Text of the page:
Ninety percent garment workers will be brought under the digital wage system by 2021 as part of the government push to build a cashless society.
The Bangladesh Garment Manufacturers and Exporters Association (BGMEA) is gradually bringing the workers under the cashless payment system.
At present, 1.5 million readymade garments workers receive their wages under the digitalised system, while another 2.6 million workers are set to join them.
“We want to go for cashless transaction to pay wages to workers to upgrade them to next level,’’ said Rubana Huq, president of the BGMEA, at the opening panel discussion of Bangladesh Digital Wage Summit at Radisson Blu Dhaka Water Garden yesterday.
The Access to Information (a2i) Programme of ICT Division supported by Cabinet Division and United Nations Development Programme (UNDP), and Better Than Cash Alliance (BTCA) of United Nations Capital Development Fund jointly organised the summit.
At the event, the government and the private sector committed to working together to solve the challenges in ensuring all garment factories pay their workers digitally, according to a press release of the organisers.
The summit discussed issues faced in making cash payments for both the garment employees and manufacturers, and how digital payments are beneficial for both parties, in terms of security, efficiency, empowerment and independence.
Shifting to digital payments benefits both employers and employees, while promoting stronger business relationships.
When payroll got digitalised, garment factories recorded a 53 percent savings in staff time for their administration and finance teams. Wage digitalisation also improved the likelihood of women to participate in household decisions related to spending and savings by 15 percent, according to the statement.
“However, to realise these positive impacts, it is vital to ensure responsible wage digitalisation, considering the needs of women, who represent the majority of the garment workers in Bangladesh.”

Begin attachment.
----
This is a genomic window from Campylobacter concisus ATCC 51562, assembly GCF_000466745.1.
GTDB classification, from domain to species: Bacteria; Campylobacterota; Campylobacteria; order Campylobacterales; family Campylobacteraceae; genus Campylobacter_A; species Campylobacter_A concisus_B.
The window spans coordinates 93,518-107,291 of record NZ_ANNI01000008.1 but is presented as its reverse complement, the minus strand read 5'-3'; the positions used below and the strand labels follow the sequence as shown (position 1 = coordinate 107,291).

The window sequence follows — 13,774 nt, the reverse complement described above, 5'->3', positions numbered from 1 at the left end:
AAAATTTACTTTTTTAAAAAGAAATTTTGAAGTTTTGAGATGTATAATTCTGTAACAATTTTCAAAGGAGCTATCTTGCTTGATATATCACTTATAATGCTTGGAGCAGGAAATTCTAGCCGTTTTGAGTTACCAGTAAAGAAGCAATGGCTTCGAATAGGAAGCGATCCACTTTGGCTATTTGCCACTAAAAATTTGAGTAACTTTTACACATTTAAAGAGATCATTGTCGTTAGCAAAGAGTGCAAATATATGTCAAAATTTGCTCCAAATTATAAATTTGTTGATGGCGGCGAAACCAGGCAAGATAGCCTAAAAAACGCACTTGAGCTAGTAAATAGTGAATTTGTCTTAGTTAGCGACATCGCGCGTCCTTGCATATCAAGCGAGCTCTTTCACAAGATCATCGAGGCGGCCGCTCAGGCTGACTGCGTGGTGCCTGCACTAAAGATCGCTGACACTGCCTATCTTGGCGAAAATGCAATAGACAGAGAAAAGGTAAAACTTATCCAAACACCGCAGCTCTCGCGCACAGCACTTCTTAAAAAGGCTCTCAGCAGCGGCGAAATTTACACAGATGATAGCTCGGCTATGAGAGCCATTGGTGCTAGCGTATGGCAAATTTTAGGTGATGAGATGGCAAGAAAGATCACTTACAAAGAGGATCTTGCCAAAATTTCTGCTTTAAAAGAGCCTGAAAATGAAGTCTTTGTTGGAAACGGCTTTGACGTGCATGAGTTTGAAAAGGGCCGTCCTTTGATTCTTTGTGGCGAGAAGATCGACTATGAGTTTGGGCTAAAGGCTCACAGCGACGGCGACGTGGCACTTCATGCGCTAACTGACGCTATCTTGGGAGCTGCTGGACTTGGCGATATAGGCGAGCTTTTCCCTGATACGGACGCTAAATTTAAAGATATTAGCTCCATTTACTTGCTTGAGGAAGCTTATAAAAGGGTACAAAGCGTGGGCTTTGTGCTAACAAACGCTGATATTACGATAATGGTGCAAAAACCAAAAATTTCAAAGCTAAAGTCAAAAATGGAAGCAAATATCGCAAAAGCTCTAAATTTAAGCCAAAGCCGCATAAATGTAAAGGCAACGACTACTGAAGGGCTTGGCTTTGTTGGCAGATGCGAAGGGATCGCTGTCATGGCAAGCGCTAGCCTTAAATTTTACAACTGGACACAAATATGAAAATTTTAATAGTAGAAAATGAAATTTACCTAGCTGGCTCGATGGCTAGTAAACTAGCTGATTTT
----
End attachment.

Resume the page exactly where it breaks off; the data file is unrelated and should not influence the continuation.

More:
Huq said they would teach the workers about the operation of digital wage system in order to empower them.
“Through digitalising wage, we are pledging to further promote financial benefits, such as cashback, reward points, and merchant discounts to the next level,” she noted.
Huq said everything like overtime payment and leave will also be digitalised. Under the digital wage system, they would be able to take loans from banks.
Addressing the event, Industries Minister Nurul Majid Mahmud Humayun said the digitalised wage system would empower workers.
“We are committed to supporting the readymade sector to leverage new technologies that will improve the lives of garments workers. These efforts will, in turn, accelerate the country’s economic growth.”
In the statement, the minister said there has already been a huge change in the garment sector in terms of payment of salaries. The Bangladesh Bank, in coordination with related industries, has greatly contributed to this change. At this point, it is necessary to raise the financial literacy of the garment workers to implement the payment system.
Zunaid Ahmed Palak, state minister for ICT, hopes the government would digitalise all financial transactions by next year. “At least 90 percent transactions should be online.”
“We are dedicating our services to coordinate, support and test innovative solutions to digitalise payroll in order to empower garments workers, particularly women.”
He said the government is working on three important areas to digitalise public and private services: verifiable digital identification card, digital payment platform, and interoperable framework.
Ahmed Jamal, deputy governor of the Bangladesh Bank, said the central bank is supporting digital transaction to make digital society and this would automatically ensure financial inclusion.
BTCA Managing Director Ruth Goodwin-Groen said, “We are committing to helping bring together the key public and private sector stakeholders who can take wage digitalisation in Bangladesh to the next level.”
Kiran Gokathothi, regional sustainability manager of H&M, said, “We will continue to support industry collaboration for scaling digital wages in Bangladesh. The move from cash to digital payments will help empower the garment workers, especially women, who represent the majority of the workforce.”
Moderated by Anir Chowdhury, policy adviser of the a2i, the event had Sudipto Mukerjee, resident representative of the UNDP, Tuomo Poutiainen, country director of the International Labour Organisation, and Shwapna Bhowmick, country manager for Marks & Spencer, as speakers.
The Business for Social Responsibility and the BGMEA were the co-organisers of the event.